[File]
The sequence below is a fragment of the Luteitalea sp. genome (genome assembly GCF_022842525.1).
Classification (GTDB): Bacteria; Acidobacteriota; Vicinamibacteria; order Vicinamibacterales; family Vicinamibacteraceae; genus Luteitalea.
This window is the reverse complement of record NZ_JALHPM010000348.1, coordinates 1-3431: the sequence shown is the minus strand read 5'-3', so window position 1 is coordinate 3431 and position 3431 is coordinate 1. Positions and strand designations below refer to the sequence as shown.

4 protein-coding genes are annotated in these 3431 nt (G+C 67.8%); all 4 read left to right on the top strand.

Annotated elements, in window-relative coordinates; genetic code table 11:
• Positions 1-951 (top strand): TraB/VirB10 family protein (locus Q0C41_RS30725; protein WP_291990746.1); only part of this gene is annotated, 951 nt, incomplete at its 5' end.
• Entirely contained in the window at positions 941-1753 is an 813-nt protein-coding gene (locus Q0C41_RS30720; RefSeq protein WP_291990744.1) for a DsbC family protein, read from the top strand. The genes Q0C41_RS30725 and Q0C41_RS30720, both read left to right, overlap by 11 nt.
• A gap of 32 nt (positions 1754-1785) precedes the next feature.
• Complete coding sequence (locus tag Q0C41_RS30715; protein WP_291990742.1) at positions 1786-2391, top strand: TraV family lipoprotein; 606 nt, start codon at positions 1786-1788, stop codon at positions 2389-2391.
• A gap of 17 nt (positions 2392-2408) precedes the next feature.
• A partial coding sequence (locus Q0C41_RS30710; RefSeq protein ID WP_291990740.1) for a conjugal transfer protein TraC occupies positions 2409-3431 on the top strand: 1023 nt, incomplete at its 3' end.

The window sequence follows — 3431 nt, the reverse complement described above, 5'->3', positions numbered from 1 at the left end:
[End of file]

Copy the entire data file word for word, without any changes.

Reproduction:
The sequence below is a fragment of the Luteitalea sp. genome (genome assembly GCF_022842525.1).
Classification (GTDB): Bacteria; Acidobacteriota; Vicinamibacteria; order Vicinamibacterales; family Vicinamibacteraceae; genus Luteitalea.
This window is the reverse complement of record NZ_JALHPM010000348.1, coordinates 1-3431: the sequence shown is the minus strand read 5'-3', so window position 1 is coordinate 3431 and position 3431 is coordinate 1. Positions and strand designations below refer to the sequence as shown.

4 protein-coding genes are annotated in these 3431 nt (G+C 67.8%); all 4 read left to right on the top strand.

Annotated elements, in window-relative coordinates; genetic code table 11:
• Positions 1-951 (top strand): TraB/VirB10 family protein (locus Q0C41_RS30725; protein WP_291990746.1); only part of this gene is annotated, 951 nt, incomplete at its 5' end.
• Entirely contained in the window at positions 941-1753 is an 813-nt protein-coding gene (locus Q0C41_RS30720; RefSeq protein WP_291990744.1) for a DsbC family protein, read from the top strand. The genes Q0C41_RS30725 and Q0C41_RS30720, both read left to right, overlap by 11 nt.
• A gap of 32 nt (positions 1754-1785) precedes the next feature.
• Complete coding sequence (locus tag Q0C41_RS30715; protein WP_291990742.1) at positions 1786-2391, top strand: TraV family lipoprotein; 606 nt, start codon at positions 1786-1788, stop codon at positions 2389-2391.
• A gap of 17 nt (positions 2392-2408) precedes the next feature.
• A partial coding sequence (locus Q0C41_RS30710; RefSeq protein ID WP_291990740.1) for a conjugal transfer protein TraC occupies positions 2409-3431 on the top strand: 1023 nt, incomplete at its 3' end.

The window sequence follows — 3431 nt, the reverse complement described above, 5'->3', positions numbered from 1 at the left end: